Digital restoration of HOW THE WEST WAS WON
A digital presentation
The 70mm Newsletter
by: Rick Mitchell,
Film Editor/Film Historian/Film Director © 2008, Universe rights reserved.
in home movies - Cinerama in 8mm.
The "special screening" that ended last weekend's excellent "The Reel
Thing-XX" put on for AMIA by Grover Crisp and Michael Friend was a
digital presentation of Warner Home Video's digital restoration of
"How The West Was Won" from original negatives. Each panel of the Cinerama
negative was scanned at 2K, ultimately yielding a 6K image. A Sony 4K
digital projector was used for the presentation.
The last session in the "Reel Thing" program was a presentation by Bill
Baggelaar of MPI, who supervised the restoration. They had two main
goals: minimizing the blend lines as much as possible and correcting
geometric problems caused by the nature of the three lens Cinerama
camera. When focused from infinity to about 25 ft. the three 27mm lenses
produce a fairly accurate representation of the 146 degree
field-of-view. However, the left and right cameras are designed to
toe-in when focused closer and this leads to some strange results, such
as different vanishing points for each panel, that are not that obvious
when projected onto the deeply curved screen, but become quite so when
shown side-by-side on a flat screen. Since most of the shots in the
travelogues were fairly wide, this wasn't as much of a problem as it
became with the dramatic films where the directors wanted to use medium
and even close shots. Photochemical technology made correcting this for
non three panel presentation impossible.
Though I'm not aware of any efforts to do a combined version of any of
the travelogues (16mm IB prints were extracted from the center panel of
"Seven Wonders of the World" (1957); I don't know if this was done for the
entire film or selected sequences), according to editor Harold F. Kress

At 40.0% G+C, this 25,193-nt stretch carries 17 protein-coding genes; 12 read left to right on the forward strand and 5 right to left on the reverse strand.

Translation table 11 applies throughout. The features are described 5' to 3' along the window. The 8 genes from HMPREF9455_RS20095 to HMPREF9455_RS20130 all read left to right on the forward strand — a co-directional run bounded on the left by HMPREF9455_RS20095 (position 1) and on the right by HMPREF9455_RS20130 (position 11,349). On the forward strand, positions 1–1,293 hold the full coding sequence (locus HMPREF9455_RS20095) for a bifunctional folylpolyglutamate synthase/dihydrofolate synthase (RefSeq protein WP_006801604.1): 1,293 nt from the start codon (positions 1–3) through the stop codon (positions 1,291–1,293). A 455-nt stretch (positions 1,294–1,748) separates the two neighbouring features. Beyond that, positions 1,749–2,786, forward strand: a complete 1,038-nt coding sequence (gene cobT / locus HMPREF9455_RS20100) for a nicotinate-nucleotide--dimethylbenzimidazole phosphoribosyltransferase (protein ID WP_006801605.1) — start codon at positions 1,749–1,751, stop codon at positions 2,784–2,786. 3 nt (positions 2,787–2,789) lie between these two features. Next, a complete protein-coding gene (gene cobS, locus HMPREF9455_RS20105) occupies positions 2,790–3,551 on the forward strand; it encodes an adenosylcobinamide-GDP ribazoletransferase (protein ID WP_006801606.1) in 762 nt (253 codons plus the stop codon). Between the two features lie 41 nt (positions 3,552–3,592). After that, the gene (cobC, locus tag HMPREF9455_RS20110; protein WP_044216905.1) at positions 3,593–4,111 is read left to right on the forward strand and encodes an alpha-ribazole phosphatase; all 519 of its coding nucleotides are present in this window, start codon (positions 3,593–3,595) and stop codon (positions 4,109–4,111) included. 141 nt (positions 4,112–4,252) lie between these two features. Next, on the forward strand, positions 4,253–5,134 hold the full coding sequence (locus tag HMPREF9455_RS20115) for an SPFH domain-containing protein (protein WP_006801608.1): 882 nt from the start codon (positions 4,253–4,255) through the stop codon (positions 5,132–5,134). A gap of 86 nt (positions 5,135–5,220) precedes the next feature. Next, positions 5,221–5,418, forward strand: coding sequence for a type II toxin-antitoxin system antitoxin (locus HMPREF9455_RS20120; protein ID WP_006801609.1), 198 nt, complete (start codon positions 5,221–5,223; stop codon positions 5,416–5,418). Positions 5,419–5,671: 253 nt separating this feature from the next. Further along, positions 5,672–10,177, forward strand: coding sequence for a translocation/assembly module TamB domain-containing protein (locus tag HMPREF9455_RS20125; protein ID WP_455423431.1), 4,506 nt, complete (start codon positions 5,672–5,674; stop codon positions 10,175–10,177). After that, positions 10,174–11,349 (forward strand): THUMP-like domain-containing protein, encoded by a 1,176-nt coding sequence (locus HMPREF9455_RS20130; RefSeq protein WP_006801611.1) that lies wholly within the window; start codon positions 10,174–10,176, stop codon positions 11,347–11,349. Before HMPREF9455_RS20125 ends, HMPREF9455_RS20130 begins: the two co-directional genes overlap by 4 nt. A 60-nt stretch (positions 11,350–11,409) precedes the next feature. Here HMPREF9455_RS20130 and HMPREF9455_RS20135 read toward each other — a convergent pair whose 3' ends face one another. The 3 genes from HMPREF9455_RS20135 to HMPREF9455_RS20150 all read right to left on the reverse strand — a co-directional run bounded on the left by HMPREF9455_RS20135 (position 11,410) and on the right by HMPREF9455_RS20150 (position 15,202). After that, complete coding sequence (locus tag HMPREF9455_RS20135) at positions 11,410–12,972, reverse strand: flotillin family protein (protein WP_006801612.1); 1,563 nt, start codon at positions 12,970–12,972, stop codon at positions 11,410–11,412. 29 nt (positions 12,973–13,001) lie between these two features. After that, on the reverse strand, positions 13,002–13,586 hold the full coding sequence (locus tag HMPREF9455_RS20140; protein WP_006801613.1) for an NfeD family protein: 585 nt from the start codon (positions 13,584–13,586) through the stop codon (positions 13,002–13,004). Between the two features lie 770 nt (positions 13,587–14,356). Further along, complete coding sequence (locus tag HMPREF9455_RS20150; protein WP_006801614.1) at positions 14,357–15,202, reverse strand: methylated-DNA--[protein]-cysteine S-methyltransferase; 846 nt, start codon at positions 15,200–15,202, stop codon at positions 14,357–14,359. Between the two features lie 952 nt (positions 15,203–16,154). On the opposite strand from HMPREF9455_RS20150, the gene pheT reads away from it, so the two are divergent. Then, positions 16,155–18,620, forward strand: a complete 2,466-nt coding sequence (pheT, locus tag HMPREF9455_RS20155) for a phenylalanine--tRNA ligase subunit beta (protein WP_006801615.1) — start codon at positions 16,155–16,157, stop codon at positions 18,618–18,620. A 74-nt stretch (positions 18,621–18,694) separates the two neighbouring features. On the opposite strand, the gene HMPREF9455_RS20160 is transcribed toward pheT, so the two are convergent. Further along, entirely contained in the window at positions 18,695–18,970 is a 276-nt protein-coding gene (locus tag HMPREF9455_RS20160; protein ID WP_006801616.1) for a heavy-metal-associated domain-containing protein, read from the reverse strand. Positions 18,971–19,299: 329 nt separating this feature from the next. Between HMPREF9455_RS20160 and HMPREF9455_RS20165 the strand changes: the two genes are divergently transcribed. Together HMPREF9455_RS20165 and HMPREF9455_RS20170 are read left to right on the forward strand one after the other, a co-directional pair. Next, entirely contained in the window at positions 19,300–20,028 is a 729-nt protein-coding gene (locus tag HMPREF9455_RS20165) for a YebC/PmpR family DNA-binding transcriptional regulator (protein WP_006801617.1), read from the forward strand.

in personal conversation, Technicolor did make a 35mm reduction with all
three panels printed side-by-side with a 2x squeeze for editing and
viewing. They later made a
combined interpositive, which I'm assuming
was on 65mm because both Ultra Panavision and spherical 65mm format
internegatives were made, at least on "HTWWW"; I have no further
information on these elements, such as their actual formatting, aspect
ratio, etc. The 35mm anamorphic internegative that became the source of
the general release 35mm and 16mm prints made by MGM Labs and all
subsequent 35mm, 16mm, and video elements are from this source. All of
these would have had the perspective flaws noted above.
MPI used digital technology to get a better geometric match between the
center and side panels, resulting in the kind of fish-eye effect that
would have been achieved if the film had been shot on a single 105mm
strand of film with a 27mm lens. While all the horizontal information
was captured, this created a problem with the top and bottom of the
frame. As it happened, Cinerama films were composed with extra headroom
to allow for theaters whose prosceniums were lacking in height. Since
the amount of perspective varied depending on the point of focus of the
shot, resulting in variations in framelines, MPI decided to letterbox
the image to a ratio that covered all situations, resulting in the
2.89:1 AR announced in initial publicity, the ultimate "letterbox".
How does this look? On the 42 ft. screen
[12,8 m, ed] of the Academy's Pickford Center Linwood Dunn Theater, it was no problem, but on a 42 inch